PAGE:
Update: Infrastructure Bill Delays Part D Rebate Rule
The Infrastructure Investment and Jobs Act, signed into law on Nov. 15, 2021, bars the Department of Health and Human Services from implementing, administering or enforcing the Part D rebate rule until Jan. 1, 2026. Instead, the new law creates a narrower safe harbor for point-of-sale discounts, which are designed to directly benefit patients with high out-of-pocket costs.
Earlier, the Biden Administration had delayed implementation to 2023.
On Nov. 20, the Department of Health and Human Services (HHS) issued a final rule intended to encourage drug manufacturers to pass prescription medication rebates to consumers at the pharmacy counter instead of to pharmacy benefit managers (PBMs) that act as intermediaries between health plans and pharmacies.
The rule is scheduled to take effect in January 2022. While it applies to privately administered Medicare Part D prescription drug plans, that market is so large that pricing policy changes by pharmaceutical firms could spill over to the Affordable Care Act marketplace and to employer-sponsored health plans, drug industry analysts said after the proposed rule was issued.
In 2020, 46.5 million Medicare beneficiaries were enrolled in Medicare Part D plans, including 1.3 million beneficiaries estimated to have drug coverage through employer-sponsored retiree plans where the employer receives a subsidy from the federal government, according to the nonprofit Kaiser Family Foundation. The new rule will have a direct effect on these plans, if its implementation isn't blocked by legal challenges by the PBM industry.
When contracting with PBMs, large employers have begun negotiating that drug company rebates be passed along to consumers as discounts at the point of sale. The new rule could add momentum to these efforts.
Along with the final rebate rule, HHS announced a drug payment model through the Centers for Medicare & Medicaid Services that aims to lower Medicare Part B payments for certain drugs to the lowest price for similar countries.
The Rebate Debate
As third-party administrators of prescription drug programs, PBMs develop and maintain the formularies that list drugs covered by the plan and the amount of coverage provided (often specified by tiers for generic, formulary-brand, nonformulary-brand and specialty drugs), contract with pharmacies, negotiate discounts and rebates with drug manufacturers, and process and pay prescription drug claims.
Advocates of greater price transparency for prescription drugs have argued that drug makers pay higher rebates to PBMs for expensive medications, giving PBMs an incentive to include higher-cost medications on plan formularies when less-expensive alternatives are available.
To counter this incentive to favor higher-cost drugs, the new rule will:
- Exclude the prescription drug rebates that manufacturers pay to PBMs working with Medicare Part D plans from safe harbor protection against legal actions under the federal Anti-Kickback Statute. The statute prohibits payments in exchange for services under a federal health care program.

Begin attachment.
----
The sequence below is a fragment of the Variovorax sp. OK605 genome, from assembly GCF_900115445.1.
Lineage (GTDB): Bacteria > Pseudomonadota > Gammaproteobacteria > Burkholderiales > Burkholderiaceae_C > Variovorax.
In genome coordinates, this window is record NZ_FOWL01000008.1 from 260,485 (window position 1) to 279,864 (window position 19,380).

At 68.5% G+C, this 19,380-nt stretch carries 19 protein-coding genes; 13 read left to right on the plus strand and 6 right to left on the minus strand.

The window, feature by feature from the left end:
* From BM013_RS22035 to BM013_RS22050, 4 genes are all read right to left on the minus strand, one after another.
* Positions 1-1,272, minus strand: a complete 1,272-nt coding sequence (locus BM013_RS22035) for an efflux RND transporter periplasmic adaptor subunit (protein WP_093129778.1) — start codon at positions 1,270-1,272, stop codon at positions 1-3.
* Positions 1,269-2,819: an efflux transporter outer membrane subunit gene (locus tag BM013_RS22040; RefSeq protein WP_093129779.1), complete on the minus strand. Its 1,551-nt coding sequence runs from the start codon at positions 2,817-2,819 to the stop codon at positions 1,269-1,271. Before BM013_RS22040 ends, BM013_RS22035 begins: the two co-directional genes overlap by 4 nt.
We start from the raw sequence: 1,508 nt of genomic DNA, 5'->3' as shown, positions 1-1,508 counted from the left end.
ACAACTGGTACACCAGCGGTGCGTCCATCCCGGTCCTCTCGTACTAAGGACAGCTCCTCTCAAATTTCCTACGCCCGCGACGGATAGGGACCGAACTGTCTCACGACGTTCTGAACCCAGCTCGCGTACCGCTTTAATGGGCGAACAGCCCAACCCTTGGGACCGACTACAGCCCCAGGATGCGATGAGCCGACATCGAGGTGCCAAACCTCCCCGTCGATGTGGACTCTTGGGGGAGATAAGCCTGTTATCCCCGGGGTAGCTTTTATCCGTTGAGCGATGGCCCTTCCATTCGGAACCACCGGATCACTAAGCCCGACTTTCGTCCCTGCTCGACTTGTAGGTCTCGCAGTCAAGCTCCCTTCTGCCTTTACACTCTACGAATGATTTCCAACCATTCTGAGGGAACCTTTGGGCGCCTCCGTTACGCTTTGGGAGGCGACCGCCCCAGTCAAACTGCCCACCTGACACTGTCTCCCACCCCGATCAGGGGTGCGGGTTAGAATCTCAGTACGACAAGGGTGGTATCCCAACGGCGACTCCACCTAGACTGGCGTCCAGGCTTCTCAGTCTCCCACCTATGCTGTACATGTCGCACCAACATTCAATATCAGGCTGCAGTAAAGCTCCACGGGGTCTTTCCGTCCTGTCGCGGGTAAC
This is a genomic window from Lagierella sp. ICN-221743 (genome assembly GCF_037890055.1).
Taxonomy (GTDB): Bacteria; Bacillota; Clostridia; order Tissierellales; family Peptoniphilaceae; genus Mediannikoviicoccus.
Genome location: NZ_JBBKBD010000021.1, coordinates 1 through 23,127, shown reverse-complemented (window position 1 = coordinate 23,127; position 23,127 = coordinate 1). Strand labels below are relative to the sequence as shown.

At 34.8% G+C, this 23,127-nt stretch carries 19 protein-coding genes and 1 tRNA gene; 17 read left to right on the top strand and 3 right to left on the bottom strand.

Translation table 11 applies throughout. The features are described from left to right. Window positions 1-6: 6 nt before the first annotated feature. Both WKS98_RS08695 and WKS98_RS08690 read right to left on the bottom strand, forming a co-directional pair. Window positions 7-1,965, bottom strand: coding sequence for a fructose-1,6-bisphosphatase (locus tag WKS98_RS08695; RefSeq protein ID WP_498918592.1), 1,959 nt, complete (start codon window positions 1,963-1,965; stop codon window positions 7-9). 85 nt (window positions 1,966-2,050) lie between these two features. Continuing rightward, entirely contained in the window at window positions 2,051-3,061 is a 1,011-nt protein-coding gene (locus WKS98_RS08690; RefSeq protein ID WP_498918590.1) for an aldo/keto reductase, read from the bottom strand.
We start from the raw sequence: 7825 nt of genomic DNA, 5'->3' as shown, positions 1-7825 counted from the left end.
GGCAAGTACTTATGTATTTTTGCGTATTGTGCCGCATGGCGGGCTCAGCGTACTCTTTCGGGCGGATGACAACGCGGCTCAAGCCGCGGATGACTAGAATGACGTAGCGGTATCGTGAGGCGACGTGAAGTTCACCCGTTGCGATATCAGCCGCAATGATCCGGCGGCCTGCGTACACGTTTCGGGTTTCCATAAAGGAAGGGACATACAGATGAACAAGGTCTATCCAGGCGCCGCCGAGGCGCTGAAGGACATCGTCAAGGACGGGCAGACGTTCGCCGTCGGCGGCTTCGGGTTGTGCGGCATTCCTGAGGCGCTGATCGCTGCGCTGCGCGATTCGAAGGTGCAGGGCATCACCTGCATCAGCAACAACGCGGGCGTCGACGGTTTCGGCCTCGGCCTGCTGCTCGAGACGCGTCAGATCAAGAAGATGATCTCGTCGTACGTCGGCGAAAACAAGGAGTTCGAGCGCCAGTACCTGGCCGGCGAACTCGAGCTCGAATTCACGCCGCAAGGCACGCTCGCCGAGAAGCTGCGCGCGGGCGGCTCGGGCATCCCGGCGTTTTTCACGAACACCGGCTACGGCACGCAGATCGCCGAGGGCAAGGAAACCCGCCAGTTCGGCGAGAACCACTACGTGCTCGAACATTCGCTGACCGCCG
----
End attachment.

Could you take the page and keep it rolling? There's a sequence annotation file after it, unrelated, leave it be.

- Create a new safe harbor for prescription drug discounts offered directly to patients under these programs.
According to an HHS fact sheet posted Nov. 20, "point-of-sale discounts will lower out-of-pocket costs for patients using drugs with high prices and high rebates, particularly during the deductible or coinsurance phases of their benefits."
"Rebates have consistently increased as PBMs have become more and more sophisticated and as [their] negotiations with pharmaceutical companies have intensified," HHS Secretary Alex Azar said in a released statement. "The rule will make beneficiary medications more affordable and lead to lower cost sharing for patients as chargebacks will decrease the costs they ultimately pay at the pharmacy counter by up to 30 percent of the drug's list price."
The final rule was criticized by some policy analysts. According to Bloomberg News health reporter Jacquie Lee, "The final rebate rule favors pharmaceutical companies whose leaders say ditching current rebates will let them lower drug prices. There's no guarantee that would happen, however."
In the view of Rachel Sachs, an associate professor of law at Washington University, "HHS is correct that, for too many patients, the problem of high drug prices is one that urgently needs to be solved. But patients deserve better than this rushed lame-duck process," which could be subject to legal challenge, she wrote on the Health Affairs blog.
Related SHRM Articles:
Does ERISA Pre-Empt State Laws on Prescription Drug Costs?, SHRM Online, October 2020
President Signs Executive Orders Aimed at Lowering Drug Prices, SHRM Online, July 2020
HHS Proposes Targeting PBM Rebates for Prescription Drugs, SHRM Online, February 2019
Negotiating Price Transparency with PBMs Pays Off, SHRM Online, January 2017